Former Lions safety Glover Quin reflects on 'successful' career, has no regrets

Justin Rogers
The Detroit News

Houston — Retirement is suiting Glover Quin just fine. Thanks for asking. 

Accompanied by his two oldest sons, the former Detroit Lions safety dropped by to watch his two former teams taking part in a joint practice just outside NRG Sadrum, home of the Houston Texans. 

After 10 seasons, which concluded with a streak of 147 consecutive starts, Quin opted to call it a career instead of starting fresh with a new franchise this offseason. It's hardly unusual for a player still capable of competing and contributing to get an itch to return once they're back in the environment, but not Quin. He's happily transitioned into life as a family man. 

Glover Quin

"I guess for me, I prepared myself for it," Quin said. "(Retirement) wasn't like something I didn't want or didn't think about. I wanted to play my time, then I wanted to be done. Now, when I come out there, I get to come out here and just be free, relax and I don't feel bad about myself. 

Drafted by the Texans in 2009, Quin spent his first four seasons with the franchise before signing with the Lions as a free agent in 2013. While his career took him north, his wife and kids remained in Houston year-round. 

"It was always tough being away, but this was the toughest time of year for us, August, training camp," he said. "For this to be the first time, in the month of August, we've been together as a family, for me, it's kind of cool."

When Lions players spotted Quin on Thursday, several, including cornerback Darius Slay, ran over to greet him between plays. Many more stopped by for hugs, laughs and conversations at the end of the day.

A popular locker room leader during his six years with the Lions, he played a key role in the development of the team's young defensive backs, including Slay, Quandre Diggs and Tracy Walker. 

Slay said it was awesome to see Quin, but while he's missed not having his mentor in camp this year, the two communicate every day, whether via phone or text. 

"Every dang day of the week," Slay said. "I miss him on the field, but his time his up. He's ready to hang them up, be a family man, be a coach and I'm with that. I'm proud of him. He had amazing career and when I'm done, I'll be the same way."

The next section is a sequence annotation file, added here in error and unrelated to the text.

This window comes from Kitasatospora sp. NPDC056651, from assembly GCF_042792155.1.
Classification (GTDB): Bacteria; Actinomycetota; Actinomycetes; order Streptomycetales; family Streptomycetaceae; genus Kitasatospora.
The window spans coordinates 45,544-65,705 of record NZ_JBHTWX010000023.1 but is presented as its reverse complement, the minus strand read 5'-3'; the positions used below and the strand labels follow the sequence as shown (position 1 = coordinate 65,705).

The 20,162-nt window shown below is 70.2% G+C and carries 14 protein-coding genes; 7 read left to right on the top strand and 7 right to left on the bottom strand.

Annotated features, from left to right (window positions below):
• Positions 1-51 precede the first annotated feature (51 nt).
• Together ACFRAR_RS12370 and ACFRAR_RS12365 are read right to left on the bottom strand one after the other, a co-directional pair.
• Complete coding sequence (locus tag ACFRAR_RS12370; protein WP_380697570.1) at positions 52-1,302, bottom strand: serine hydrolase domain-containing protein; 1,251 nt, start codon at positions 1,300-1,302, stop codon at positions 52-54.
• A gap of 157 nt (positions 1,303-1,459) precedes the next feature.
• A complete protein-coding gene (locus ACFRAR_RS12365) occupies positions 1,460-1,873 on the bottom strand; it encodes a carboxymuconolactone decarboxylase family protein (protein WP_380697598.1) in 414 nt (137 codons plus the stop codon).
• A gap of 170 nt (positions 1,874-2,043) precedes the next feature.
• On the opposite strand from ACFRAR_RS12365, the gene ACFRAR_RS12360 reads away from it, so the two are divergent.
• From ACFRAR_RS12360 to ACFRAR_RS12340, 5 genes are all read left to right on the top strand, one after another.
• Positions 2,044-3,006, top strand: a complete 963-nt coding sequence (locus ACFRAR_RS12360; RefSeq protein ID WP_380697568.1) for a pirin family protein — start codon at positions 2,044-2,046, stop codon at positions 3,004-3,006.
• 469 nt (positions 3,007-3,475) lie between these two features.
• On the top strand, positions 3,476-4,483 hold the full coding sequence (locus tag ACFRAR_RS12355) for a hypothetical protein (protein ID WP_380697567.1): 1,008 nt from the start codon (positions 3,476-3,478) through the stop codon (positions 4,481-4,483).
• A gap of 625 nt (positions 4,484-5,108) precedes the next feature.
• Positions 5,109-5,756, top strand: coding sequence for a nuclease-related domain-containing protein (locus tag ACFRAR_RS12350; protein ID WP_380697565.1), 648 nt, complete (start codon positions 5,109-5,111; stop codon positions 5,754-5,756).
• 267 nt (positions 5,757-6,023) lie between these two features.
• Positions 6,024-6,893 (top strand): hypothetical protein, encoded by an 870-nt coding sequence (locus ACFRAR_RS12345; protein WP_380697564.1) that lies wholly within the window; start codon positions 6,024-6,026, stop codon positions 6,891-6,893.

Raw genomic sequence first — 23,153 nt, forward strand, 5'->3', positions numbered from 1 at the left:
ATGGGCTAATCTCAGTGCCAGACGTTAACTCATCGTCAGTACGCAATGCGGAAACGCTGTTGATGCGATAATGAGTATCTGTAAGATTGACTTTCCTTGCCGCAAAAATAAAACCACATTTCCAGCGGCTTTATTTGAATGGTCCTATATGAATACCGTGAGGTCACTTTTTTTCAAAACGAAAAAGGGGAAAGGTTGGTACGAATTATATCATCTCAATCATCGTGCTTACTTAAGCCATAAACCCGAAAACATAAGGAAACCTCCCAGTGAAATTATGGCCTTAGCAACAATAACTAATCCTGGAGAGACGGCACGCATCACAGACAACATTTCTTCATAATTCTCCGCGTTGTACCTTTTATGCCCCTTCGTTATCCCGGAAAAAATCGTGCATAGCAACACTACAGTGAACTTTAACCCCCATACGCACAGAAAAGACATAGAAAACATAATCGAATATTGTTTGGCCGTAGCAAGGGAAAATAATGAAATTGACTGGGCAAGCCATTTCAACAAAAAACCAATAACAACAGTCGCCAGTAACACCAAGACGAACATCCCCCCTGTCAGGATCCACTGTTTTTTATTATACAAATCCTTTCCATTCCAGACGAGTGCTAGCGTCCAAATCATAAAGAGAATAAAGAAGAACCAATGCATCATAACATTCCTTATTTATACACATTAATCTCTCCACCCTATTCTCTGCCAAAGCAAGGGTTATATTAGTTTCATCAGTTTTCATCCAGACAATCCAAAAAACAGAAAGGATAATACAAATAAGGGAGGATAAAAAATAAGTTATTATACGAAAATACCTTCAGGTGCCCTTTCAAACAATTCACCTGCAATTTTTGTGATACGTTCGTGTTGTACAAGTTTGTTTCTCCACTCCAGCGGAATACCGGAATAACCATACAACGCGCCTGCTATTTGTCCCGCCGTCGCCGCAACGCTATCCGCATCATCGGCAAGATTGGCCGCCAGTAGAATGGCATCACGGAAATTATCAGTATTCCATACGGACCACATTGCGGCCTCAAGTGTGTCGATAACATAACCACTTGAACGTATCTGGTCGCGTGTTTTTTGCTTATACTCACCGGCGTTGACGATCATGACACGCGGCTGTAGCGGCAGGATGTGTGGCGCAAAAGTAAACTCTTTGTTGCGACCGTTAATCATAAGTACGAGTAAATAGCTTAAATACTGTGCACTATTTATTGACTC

Quin has been keeping a low profile since stepping away from football, spending most of his time with the family, working out and dabbling in his hobby of shooting and editing videos, primarily of his kids' baseball games. 

Quin's oldest son, 9-year-old Dacquan, recently asked dad to play tackle football. Quin, who didn't start playing until he was in seventh grade, thinks it's too early, but said he put his boys through a mini training camp recently, just to start teach them the basics, so they'll have a strong fundamental base once they're ready. 

Beyond that, Quin hasn't thought about what's next for him in life. He said he wants to take at least a year off to relax. But now that he's hung up the cleats, he's finally allowed himself to reflect on what he accomplished during his 10-year NFL career. 

"Obviously, I always think back to just being a kid and setting goal and then actually being able to look and say, 'Wow, I accomplished that goal,'" he said. "That's a huge thing. But when I retired, there was so much love from the fans, the people. It made me think about that's the reason why I played the game.

"I never wanted to play the game for money," he said. "I wasn't playing the game for any of those things. I wanted to play the game for the respect of my teammates, the respect of peers and the respect of the fans. To walk away from the game and feel the love and respect from other players around the league, from the fans, from both organizations, to me, that's a successful career."

Quin played six seasons with the Lions, starting all 96 games. He intercepted 19 passes during that stretch, leading the league with seven during a Pro Bowl campaign in 2014.